LONDON (Reuters) - More than 1 million households have signed up to take the new sports service from Britain's telecom operator BT in what it said was an endorsement of the strategy to use pay-TV to protect its traditional business.
The former telecoms monopoly will go head-to-head with the Rupert Murdoch-founded BSkyB this weekend with the start of the new English Premier League after it shocked the industry by winning the rights to premium sports last year.
The 168-year-old BT has agreed to pay 246 million pounds ($382 million) per season to show 38 live soccer matches, putting it up against the dominant pay-TV group BSkyB which has the rights to 116 games per season.
As part of its plan to defend its key broadband business, BT will supply the new sports channels free to its existing broadband customers who renew their contracts or to those who sign up as new customers for BT broadband.
The more than 1 million households it has added since it started taking orders in May is made up of existing and new broadband customers, and those BSkyB satellite customers who are paying extra to also take BT channels. It did not break out how many new broadband customers it has attracted.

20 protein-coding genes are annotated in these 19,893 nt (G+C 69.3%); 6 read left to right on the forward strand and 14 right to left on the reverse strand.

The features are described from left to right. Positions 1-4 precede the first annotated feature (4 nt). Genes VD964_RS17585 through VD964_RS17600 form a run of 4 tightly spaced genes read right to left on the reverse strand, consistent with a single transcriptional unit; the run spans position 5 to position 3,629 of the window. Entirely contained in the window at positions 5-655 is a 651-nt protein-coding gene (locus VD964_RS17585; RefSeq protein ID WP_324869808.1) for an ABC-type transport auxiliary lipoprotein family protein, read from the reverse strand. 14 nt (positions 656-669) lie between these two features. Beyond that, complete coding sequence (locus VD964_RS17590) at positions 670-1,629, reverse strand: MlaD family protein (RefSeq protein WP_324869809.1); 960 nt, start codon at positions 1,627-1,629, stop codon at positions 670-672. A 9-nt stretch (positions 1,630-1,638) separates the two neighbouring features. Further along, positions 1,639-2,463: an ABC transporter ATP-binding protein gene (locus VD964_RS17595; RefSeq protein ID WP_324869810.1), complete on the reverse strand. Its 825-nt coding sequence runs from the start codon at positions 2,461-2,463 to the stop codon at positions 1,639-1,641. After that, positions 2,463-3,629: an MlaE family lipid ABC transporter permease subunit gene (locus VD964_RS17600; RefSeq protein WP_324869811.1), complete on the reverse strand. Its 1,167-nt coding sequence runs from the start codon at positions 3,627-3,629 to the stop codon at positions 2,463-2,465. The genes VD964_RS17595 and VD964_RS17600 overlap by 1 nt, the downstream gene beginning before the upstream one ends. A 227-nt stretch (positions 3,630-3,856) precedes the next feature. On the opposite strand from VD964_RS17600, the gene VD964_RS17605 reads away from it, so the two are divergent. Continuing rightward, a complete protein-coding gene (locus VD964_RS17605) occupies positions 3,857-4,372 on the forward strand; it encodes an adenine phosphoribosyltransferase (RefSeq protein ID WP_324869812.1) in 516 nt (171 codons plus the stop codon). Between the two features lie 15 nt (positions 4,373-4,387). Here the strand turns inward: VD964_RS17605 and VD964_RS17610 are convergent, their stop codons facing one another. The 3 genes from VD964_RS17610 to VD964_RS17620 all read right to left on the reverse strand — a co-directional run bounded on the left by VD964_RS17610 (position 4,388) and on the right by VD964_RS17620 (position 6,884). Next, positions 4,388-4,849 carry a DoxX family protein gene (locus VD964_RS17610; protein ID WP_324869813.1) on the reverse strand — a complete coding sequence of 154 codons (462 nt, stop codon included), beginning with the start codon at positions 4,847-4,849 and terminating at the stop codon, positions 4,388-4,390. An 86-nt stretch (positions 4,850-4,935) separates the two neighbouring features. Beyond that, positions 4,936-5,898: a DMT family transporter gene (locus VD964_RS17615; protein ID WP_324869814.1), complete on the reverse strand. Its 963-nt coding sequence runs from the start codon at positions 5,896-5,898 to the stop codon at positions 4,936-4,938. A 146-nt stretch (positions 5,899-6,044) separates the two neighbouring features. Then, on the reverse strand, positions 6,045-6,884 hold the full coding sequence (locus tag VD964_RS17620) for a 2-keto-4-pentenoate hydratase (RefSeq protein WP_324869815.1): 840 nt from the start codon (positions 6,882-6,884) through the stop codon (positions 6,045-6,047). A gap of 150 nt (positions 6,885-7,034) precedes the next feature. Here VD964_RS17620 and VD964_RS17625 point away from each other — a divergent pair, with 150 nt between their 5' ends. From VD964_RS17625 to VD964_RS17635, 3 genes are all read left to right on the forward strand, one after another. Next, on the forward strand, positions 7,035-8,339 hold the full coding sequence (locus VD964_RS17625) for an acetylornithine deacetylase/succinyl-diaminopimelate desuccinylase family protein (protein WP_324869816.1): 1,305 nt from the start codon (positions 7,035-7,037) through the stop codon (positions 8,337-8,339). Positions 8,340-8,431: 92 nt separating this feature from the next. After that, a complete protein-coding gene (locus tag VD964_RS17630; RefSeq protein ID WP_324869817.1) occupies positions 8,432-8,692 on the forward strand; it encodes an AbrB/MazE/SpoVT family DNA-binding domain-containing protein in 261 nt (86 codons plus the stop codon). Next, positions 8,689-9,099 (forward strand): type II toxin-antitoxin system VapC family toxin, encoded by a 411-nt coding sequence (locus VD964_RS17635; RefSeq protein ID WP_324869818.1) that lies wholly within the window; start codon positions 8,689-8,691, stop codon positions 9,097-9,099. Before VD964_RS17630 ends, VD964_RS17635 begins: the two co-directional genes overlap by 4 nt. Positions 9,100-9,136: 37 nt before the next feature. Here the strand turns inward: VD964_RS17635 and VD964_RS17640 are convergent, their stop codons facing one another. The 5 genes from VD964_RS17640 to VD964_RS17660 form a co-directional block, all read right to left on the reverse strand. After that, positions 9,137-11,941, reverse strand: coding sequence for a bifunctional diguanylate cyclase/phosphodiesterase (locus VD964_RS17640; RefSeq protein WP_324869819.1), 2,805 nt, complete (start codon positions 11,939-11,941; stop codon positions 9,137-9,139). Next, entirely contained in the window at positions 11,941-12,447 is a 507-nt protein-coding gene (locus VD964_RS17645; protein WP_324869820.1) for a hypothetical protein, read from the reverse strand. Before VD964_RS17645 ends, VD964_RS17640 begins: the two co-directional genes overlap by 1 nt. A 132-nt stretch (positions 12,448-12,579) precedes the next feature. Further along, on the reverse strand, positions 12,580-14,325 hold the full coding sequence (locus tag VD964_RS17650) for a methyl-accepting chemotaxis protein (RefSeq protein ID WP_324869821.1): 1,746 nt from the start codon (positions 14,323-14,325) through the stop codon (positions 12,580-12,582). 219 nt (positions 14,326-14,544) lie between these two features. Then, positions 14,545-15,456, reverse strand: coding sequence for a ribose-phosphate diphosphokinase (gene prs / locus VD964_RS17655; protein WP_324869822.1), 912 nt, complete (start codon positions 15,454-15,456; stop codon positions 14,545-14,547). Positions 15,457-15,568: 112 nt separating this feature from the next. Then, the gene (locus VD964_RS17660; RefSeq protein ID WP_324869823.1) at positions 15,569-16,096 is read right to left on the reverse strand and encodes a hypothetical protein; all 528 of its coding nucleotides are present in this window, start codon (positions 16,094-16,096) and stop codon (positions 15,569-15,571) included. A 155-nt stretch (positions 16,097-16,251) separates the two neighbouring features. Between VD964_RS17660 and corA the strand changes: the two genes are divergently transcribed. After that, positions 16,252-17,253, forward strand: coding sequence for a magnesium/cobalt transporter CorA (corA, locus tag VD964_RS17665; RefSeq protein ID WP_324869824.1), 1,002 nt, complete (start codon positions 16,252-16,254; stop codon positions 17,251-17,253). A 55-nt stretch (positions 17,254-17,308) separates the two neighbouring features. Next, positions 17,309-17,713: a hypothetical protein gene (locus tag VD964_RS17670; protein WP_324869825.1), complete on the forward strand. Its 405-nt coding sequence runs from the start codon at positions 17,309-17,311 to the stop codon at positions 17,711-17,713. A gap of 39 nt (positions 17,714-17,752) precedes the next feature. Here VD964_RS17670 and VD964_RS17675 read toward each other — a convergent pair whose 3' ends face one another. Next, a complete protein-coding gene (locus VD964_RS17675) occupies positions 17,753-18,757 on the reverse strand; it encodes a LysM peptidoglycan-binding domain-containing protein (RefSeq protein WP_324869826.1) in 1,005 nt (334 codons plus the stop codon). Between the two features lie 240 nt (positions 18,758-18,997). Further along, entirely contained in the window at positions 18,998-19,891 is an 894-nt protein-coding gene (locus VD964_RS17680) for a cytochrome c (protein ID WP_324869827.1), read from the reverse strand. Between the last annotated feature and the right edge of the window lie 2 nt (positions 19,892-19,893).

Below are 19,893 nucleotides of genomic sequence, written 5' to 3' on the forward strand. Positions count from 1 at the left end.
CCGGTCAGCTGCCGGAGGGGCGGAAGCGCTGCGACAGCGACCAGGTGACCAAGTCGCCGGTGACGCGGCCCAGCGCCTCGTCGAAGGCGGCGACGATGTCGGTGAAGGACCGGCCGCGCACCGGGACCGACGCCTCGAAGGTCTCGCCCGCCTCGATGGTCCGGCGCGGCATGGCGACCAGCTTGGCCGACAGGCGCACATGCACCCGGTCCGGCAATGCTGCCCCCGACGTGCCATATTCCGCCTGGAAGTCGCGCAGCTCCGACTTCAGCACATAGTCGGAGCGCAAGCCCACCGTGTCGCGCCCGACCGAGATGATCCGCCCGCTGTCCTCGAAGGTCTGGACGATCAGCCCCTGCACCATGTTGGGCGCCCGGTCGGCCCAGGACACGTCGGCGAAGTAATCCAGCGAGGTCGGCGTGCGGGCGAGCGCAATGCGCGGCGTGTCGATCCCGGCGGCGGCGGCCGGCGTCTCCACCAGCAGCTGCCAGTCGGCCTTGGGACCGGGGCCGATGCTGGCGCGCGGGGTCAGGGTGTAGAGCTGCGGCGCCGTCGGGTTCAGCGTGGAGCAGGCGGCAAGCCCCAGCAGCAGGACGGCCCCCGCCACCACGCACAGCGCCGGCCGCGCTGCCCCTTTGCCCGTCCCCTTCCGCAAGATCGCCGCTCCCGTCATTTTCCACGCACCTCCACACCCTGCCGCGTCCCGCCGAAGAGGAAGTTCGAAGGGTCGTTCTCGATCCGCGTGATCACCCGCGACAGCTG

BT said in July that more than 500,000 households had signed up to the new sports service, which indicates the rate of people joining has accelerated ahead of the start of the new soccer season.
By comparison, BSkyB has 10.4 million TV subscribers, however that includes those on basic TV packages as well as Sky Sports.
"We always said that BT Sport would help us retain and attract broadband customers and that is proving to be the case," said John Petter, the managing director of the BT consumer division. "We are rewarding our customers for their loyalty and the strategy is working."
Separately, a person familiar with the situation said the group was close to agreeing a wholesale deal with cable operator Virgin Media. Any wholesale deal would increase the number of viewers watching the channels, and allow BT to charge more to advertisers.
Reporting by Kate Holton; Editing by Erica Billingham